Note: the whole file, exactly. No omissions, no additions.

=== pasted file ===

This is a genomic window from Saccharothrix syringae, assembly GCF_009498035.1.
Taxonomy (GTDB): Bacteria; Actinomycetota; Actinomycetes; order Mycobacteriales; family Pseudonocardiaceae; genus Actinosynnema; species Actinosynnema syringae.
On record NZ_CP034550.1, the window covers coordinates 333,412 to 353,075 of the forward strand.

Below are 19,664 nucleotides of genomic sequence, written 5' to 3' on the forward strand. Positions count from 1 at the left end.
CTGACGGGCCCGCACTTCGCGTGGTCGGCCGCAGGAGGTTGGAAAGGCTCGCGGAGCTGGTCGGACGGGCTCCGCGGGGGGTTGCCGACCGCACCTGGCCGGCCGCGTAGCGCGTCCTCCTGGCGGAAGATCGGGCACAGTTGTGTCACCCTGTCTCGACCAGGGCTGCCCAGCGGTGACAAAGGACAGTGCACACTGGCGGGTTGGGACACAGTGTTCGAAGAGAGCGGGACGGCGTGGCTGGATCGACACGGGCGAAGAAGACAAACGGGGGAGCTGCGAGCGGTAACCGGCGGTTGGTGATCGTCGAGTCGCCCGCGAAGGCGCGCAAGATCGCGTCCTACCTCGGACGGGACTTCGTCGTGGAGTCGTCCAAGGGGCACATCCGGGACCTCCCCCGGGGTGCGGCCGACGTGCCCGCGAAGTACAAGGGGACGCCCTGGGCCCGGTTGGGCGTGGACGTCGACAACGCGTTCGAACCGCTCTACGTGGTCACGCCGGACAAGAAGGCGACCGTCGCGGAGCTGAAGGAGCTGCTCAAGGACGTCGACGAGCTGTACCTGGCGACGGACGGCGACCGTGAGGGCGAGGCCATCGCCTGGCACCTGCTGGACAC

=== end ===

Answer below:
This is a genomic window from Saccharothrix syringae, assembly GCF_009498035.1.
Taxonomy (GTDB): Bacteria; Actinomycetota; Actinomycetes; order Mycobacteriales; family Pseudonocardiaceae; genus Actinosynnema; species Actinosynnema syringae.
On record NZ_CP034550.1, the window covers coordinates 333,412 to 353,075 of the forward strand.

Below are 19,664 nucleotides of genomic sequence, written 5' to 3' on the forward strand. Positions count from 1 at the left end.
CTGACGGGCCCGCACTTCGCGTGGTCGGCCGCAGGAGGTTGGAAAGGCTCGCGGAGCTGGTCGGACGGGCTCCGCGGGGGGTTGCCGACCGCACCTGGCCGGCCGCGTAGCGCGTCCTCCTGGCGGAAGATCGGGCACAGTTGTGTCACCCTGTCTCGACCAGGGCTGCCCAGCGGTGACAAAGGACAGTGCACACTGGCGGGTTGGGACACAGTGTTCGAAGAGAGCGGGACGGCGTGGCTGGATCGACACGGGCGAAGAAGACAAACGGGGGAGCTGCGAGCGGTAACCGGCGGTTGGTGATCGTCGAGTCGCCCGCGAAGGCGCGCAAGATCGCGTCCTACCTCGGACGGGACTTCGTCGTGGAGTCGTCCAAGGGGCACATCCGGGACCTCCCCCGGGGTGCGGCCGACGTGCCCGCGAAGTACAAGGGGACGCCCTGGGCCCGGTTGGGCGTGGACGTCGACAACGCGTTCGAACCGCTCTACGTGGTCACGCCGGACAAGAAGGCGACCGTCGCGGAGCTGAAGGAGCTGCTCAAGGACGTCGACGAGCTGTACCTGGCGACGGACGGCGACCGTGAGGGCGAGGCCATCGCCTGGCACCTGCTGGACAC